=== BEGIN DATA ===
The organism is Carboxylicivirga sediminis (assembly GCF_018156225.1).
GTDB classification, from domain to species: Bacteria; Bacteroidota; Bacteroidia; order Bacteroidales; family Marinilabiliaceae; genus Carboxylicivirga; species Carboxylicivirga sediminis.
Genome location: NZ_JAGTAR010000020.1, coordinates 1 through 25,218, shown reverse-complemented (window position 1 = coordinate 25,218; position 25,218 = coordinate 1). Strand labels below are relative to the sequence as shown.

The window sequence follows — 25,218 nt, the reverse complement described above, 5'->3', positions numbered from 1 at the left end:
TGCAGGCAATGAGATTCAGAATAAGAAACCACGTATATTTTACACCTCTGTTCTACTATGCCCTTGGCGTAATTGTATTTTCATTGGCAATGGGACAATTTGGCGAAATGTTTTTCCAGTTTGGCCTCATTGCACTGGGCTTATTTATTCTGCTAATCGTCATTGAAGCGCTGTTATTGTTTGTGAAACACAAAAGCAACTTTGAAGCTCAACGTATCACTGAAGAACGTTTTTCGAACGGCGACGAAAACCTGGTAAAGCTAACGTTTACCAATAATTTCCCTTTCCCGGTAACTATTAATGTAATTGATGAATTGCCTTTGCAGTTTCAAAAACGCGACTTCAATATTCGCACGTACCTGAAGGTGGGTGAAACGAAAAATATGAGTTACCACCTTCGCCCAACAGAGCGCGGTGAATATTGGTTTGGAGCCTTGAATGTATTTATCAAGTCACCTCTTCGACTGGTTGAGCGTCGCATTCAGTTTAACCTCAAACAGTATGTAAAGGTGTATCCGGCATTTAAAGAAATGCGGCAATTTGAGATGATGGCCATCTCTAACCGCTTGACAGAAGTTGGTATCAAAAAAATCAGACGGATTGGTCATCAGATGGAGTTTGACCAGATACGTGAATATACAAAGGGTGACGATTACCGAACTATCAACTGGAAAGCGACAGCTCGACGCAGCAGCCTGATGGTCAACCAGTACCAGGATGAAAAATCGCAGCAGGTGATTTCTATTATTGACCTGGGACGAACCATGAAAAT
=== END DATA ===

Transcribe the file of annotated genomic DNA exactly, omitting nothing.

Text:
The organism is Carboxylicivirga sediminis (assembly GCF_018156225.1).
GTDB classification, from domain to species: Bacteria; Bacteroidota; Bacteroidia; order Bacteroidales; family Marinilabiliaceae; genus Carboxylicivirga; species Carboxylicivirga sediminis.
Genome location: NZ_JAGTAR010000020.1, coordinates 1 through 25,218, shown reverse-complemented (window position 1 = coordinate 25,218; position 25,218 = coordinate 1). Strand labels below are relative to the sequence as shown.

The window sequence follows — 25,218 nt, the reverse complement described above, 5'->3', positions numbered from 1 at the left end:
TGCAGGCAATGAGATTCAGAATAAGAAACCACGTATATTTTACACCTCTGTTCTACTATGCCCTTGGCGTAATTGTATTTTCATTGGCAATGGGACAATTTGGCGAAATGTTTTTCCAGTTTGGCCTCATTGCACTGGGCTTATTTATTCTGCTAATCGTCATTGAAGCGCTGTTATTGTTTGTGAAACACAAAAGCAACTTTGAAGCTCAACGTATCACTGAAGAACGTTTTTCGAACGGCGACGAAAACCTGGTAAAGCTAACGTTTACCAATAATTTCCCTTTCCCGGTAACTATTAATGTAATTGATGAATTGCCTTTGCAGTTTCAAAAACGCGACTTCAATATTCGCACGTACCTGAAGGTGGGTGAAACGAAAAATATGAGTTACCACCTTCGCCCAACAGAGCGCGGTGAATATTGGTTTGGAGCCTTGAATGTATTTATCAAGTCACCTCTTCGACTGGTTGAGCGTCGCATTCAGTTTAACCTCAAACAGTATGTAAAGGTGTATCCGGCATTTAAAGAAATGCGGCAATTTGAGATGATGGCCATCTCTAACCGCTTGACAGAAGTTGGTATCAAAAAAATCAGACGGATTGGTCATCAGATGGAGTTTGACCAGATACGTGAATATACAAAGGGTGACGATTACCGAACTATCAACTGGAAAGCGACAGCTCGACGCAGCAGCCTGATGGTCAACCAGTACCAGGATGAAAAATCGCAGCAGGTGATTTCTATTATTGACCTGGGACGAACCATGAAAAT